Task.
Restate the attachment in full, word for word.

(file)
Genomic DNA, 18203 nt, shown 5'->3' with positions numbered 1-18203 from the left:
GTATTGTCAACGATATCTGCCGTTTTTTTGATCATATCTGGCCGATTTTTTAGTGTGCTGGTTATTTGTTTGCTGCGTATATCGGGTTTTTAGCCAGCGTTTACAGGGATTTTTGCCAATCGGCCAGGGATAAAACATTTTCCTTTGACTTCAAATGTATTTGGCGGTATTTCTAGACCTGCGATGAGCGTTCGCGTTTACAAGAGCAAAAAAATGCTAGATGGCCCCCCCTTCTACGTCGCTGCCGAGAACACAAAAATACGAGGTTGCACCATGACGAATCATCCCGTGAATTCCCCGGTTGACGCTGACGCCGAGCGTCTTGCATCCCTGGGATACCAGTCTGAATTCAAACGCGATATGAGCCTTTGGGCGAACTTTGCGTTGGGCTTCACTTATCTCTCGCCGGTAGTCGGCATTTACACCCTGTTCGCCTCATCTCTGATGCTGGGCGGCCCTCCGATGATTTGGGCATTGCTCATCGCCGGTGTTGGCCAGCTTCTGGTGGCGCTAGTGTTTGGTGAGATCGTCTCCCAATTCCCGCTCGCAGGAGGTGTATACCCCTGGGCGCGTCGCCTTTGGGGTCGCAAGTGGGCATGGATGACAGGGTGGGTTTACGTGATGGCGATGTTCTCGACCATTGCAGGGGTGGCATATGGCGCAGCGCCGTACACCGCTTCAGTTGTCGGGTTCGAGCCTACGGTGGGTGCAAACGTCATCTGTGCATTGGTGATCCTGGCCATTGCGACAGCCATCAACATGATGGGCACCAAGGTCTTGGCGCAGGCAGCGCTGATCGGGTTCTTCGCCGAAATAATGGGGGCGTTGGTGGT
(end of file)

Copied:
Genomic DNA, 18203 nt, shown 5'->3' with positions numbered 1-18203 from the left:
GTATTGTCAACGATATCTGCCGTTTTTTTGATCATATCTGGCCGATTTTTTAGTGTGCTGGTTATTTGTTTGCTGCGTATATCGGGTTTTTAGCCAGCGTTTACAGGGATTTTTGCCAATCGGCCAGGGATAAAACATTTTCCTTTGACTTCAAATGTATTTGGCGGTATTTCTAGACCTGCGATGAGCGTTCGCGTTTACAAGAGCAAAAAAATGCTAGATGGCCCCCCCTTCTACGTCGCTGCCGAGAACACAAAAATACGAGGTTGCACCATGACGAATCATCCCGTGAATTCCCCGGTTGACGCTGACGCCGAGCGTCTTGCATCCCTGGGATACCAGTCTGAATTCAAACGCGATATGAGCCTTTGGGCGAACTTTGCGTTGGGCTTCACTTATCTCTCGCCGGTAGTCGGCATTTACACCCTGTTCGCCTCATCTCTGATGCTGGGCGGCCCTCCGATGATTTGGGCATTGCTCATCGCCGGTGTTGGCCAGCTTCTGGTGGCGCTAGTGTTTGGTGAGATCGTCTCCCAATTCCCGCTCGCAGGAGGTGTATACCCCTGGGCGCGTCGCCTTTGGGGTCGCAAGTGGGCATGGATGACAGGGTGGGTTTACGTGATGGCGATGTTCTCGACCATTGCAGGGGTGGCATATGGCGCAGCGCCGTACACCGCTTCAGTTGTCGGGTTCGAGCCTACGGTGGGTGCAAACGTCATCTGTGCATTGGTGATCCTGGCCATTGCGACAGCCATCAACATGATGGGCACCAAGGTCTTGGCGCAGGCAGCGCTGATCGGGTTCTTCGCCGAAATAATGGGGGCGTTGGTGGT